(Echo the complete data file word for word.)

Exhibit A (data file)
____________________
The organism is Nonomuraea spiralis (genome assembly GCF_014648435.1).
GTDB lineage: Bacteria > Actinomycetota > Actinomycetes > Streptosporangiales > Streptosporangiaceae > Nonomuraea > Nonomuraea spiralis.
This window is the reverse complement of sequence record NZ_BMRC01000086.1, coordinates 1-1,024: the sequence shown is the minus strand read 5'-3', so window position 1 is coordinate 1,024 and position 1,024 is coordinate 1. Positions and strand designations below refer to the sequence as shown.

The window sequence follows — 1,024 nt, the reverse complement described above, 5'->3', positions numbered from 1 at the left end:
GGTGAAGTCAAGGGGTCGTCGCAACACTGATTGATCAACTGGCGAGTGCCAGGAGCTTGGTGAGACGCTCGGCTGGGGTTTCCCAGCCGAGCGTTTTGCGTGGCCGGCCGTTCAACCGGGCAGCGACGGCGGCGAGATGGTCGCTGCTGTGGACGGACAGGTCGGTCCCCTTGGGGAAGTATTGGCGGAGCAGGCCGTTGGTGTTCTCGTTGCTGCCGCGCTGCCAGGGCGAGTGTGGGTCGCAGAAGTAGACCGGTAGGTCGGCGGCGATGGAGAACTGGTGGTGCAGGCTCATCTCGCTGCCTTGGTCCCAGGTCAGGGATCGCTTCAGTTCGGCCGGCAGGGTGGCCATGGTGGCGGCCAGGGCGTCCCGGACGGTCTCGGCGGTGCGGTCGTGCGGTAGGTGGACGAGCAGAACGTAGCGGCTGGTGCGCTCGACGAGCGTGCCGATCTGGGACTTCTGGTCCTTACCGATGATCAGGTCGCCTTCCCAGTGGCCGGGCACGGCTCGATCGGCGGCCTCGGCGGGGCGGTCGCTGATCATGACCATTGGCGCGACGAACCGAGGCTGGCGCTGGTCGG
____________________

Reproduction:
The organism is Nonomuraea spiralis (genome assembly GCF_014648435.1).
GTDB lineage: Bacteria > Actinomycetota > Actinomycetes > Streptosporangiales > Streptosporangiaceae > Nonomuraea > Nonomuraea spiralis.
This window is the reverse complement of sequence record NZ_BMRC01000086.1, coordinates 1-1,024: the sequence shown is the minus strand read 5'-3', so window position 1 is coordinate 1,024 and position 1,024 is coordinate 1. Positions and strand designations below refer to the sequence as shown.

The window sequence follows — 1,024 nt, the reverse complement described above, 5'->3', positions numbered from 1 at the left end:
GGTGAAGTCAAGGGGTCGTCGCAACACTGATTGATCAACTGGCGAGTGCCAGGAGCTTGGTGAGACGCTCGGCTGGGGTTTCCCAGCCGAGCGTTTTGCGTGGCCGGCCGTTCAACCGGGCAGCGACGGCGGCGAGATGGTCGCTGCTGTGGACGGACAGGTCGGTCCCCTTGGGGAAGTATTGGCGGAGCAGGCCGTTGGTGTTCTCGTTGCTGCCGCGCTGCCAGGGCGAGTGTGGGTCGCAGAAGTAGACCGGTAGGTCGGCGGCGATGGAGAACTGGTGGTGCAGGCTCATCTCGCTGCCTTGGTCCCAGGTCAGGGATCGCTTCAGTTCGGCCGGCAGGGTGGCCATGGTGGCGGCCAGGGCGTCCCGGACGGTCTCGGCGGTGCGGTCGTGCGGTAGGTGGACGAGCAGAACGTAGCGGCTGGTGCGCTCGACGAGCGTGCCGATCTGGGACTTCTGGTCCTTACCGATGATCAGGTCGCCTTCCCAGTGGCCGGGCACGGCTCGATCGGCGGCCTCGGCGGGGCGGTCGCTGATCATGACCATTGGCGCGACGAACCGAGGCTGGCGCTGGTCGG